Eastman Chemical Celebrates Groundbreaking In Kingsport

Friday, November 1, 2013

Eastman Chemical Company will be transformed into a 21st century company with construction of a new corporate headquarters in Kingsport, Chairman and CEO Jim Rogers said Tuesday.

The company broke ground on the 300,000-square-foot facility and plans to invest $1.6 billion in a larger, multi-year expansion. Dozens of political leaders, including Governor Bill Haslam, and a number of community officials were on hand for the ceremony.

The corporate headquarters will be in the Eastman baseball field, which is across the street from the current corporate headquarters. The buildings will be connected with a walkway over Wilcox Drive.

Mr. Rogers said Eastman has come a long way since it separated from Kodak.

“It’s been a journey,” he said. “It’s tough to go from a manufacturing arm of a large monopoly to be an independent company that has to have its own external relationships. There was a lot of learning that had to go on. The culture had to continue to evolve to stay competitive, and you can see the example of Kodak of what happens when you don’t.”

Kodak filed for bankruptcy in 2012.

The state pushed hard to keep the expansion and the corporate headquarters in Northeast Tennessee. The company looked at expanding other facilities around the world, but the state provided millions of dollars in incentives, including a $20 million FastTrack grant and $10 million in funding for the Regional Center for Advanced Manufacturing, which trains Eastman employees.

The company has promised to create 300 jobs in Tennessee.

“I think this is the biggest investment per job in the history of Tennessee to make sure Eastman stays,” Lt. Gov. Ron Ramsey said.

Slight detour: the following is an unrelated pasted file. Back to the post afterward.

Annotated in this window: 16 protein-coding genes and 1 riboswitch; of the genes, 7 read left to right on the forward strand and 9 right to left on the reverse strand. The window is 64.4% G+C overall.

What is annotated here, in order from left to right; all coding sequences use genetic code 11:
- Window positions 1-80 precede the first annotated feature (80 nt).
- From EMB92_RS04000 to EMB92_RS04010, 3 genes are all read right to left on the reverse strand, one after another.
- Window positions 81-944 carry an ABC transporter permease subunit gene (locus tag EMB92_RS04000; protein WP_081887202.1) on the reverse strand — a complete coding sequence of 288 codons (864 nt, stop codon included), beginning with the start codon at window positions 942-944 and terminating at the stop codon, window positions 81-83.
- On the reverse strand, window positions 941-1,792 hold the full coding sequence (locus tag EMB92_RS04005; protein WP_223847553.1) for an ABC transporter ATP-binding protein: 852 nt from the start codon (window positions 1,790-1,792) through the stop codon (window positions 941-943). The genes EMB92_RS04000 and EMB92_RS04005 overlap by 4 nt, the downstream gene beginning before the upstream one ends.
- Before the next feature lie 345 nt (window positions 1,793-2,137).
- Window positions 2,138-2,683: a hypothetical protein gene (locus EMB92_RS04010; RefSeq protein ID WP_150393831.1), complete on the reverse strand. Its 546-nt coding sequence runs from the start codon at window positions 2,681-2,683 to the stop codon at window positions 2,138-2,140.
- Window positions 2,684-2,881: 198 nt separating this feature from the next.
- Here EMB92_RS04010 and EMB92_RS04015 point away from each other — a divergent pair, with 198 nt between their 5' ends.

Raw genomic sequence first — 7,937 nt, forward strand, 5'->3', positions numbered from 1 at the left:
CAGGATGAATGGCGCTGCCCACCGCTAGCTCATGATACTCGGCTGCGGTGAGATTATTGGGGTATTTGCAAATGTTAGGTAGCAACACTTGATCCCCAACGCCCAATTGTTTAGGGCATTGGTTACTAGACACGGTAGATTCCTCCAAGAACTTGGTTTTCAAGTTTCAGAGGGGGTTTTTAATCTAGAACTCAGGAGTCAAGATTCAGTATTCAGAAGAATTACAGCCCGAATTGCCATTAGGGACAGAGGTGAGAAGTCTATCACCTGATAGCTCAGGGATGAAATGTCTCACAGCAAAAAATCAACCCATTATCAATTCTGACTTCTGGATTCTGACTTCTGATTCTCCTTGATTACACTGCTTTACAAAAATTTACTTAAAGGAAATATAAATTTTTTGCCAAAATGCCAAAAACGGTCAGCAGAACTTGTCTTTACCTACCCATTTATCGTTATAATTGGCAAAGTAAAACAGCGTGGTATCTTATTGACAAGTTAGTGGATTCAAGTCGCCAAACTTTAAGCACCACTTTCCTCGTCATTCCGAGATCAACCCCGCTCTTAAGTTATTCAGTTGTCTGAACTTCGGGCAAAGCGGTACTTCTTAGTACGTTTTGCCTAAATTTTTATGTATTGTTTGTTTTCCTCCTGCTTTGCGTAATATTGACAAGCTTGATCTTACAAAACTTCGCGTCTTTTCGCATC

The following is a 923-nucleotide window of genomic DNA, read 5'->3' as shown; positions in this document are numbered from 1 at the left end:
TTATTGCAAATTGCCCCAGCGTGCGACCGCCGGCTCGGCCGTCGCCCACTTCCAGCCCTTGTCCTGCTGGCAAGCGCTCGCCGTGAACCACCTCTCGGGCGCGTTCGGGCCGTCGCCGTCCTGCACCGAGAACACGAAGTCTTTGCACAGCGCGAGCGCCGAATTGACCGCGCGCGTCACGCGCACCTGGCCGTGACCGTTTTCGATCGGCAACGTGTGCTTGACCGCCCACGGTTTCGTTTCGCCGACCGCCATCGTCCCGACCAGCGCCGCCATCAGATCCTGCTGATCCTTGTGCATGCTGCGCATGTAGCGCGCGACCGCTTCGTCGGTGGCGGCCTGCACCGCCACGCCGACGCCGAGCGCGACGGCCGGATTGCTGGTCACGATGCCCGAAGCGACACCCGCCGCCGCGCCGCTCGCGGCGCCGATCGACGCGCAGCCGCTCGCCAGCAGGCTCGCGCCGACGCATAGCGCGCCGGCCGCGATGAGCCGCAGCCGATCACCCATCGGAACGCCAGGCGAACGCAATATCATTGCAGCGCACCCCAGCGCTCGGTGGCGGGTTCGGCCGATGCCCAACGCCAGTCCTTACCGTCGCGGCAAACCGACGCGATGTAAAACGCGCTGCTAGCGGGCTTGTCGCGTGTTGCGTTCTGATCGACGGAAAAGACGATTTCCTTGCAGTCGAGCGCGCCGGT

Governor Haslam said the education investment in the project is crucial. He is pushing to increase vocational training across the state and the center works with industry and Northeast State Community College to train skilled manufacturing workers.

The governor said he knows the investment in the expansion is a lot of money, but 7,000 jobs in Tennessee can be traced back to the company.

“If jobs are going to be created, companies like Eastman are going to have to stick their neck out and put capital at risk,” he said.

Virginia Delegate Israel O’Quinn said the investment Tennessee made is regional and will benefit his state’s residents as well.

“There are people that drive as far as two hours to come work here,” Mr. O’Quinn said. “For us in East Tennessee and Southwest Virginia, state lines are fairly invisible. You have people in Southwest Virginia who drive to Eastman for work, and you have people in East Tennessee who drive to Southwest Virginia for work.”

Construction is expected to be completed in 2015. The building will house 850 Eastman employees.

The company also plans to expand the manufacturing facility over the next several years.

Mr. Rogers said the jobs created will be in manufacturing, engineering, supply chain, human resources and finance.



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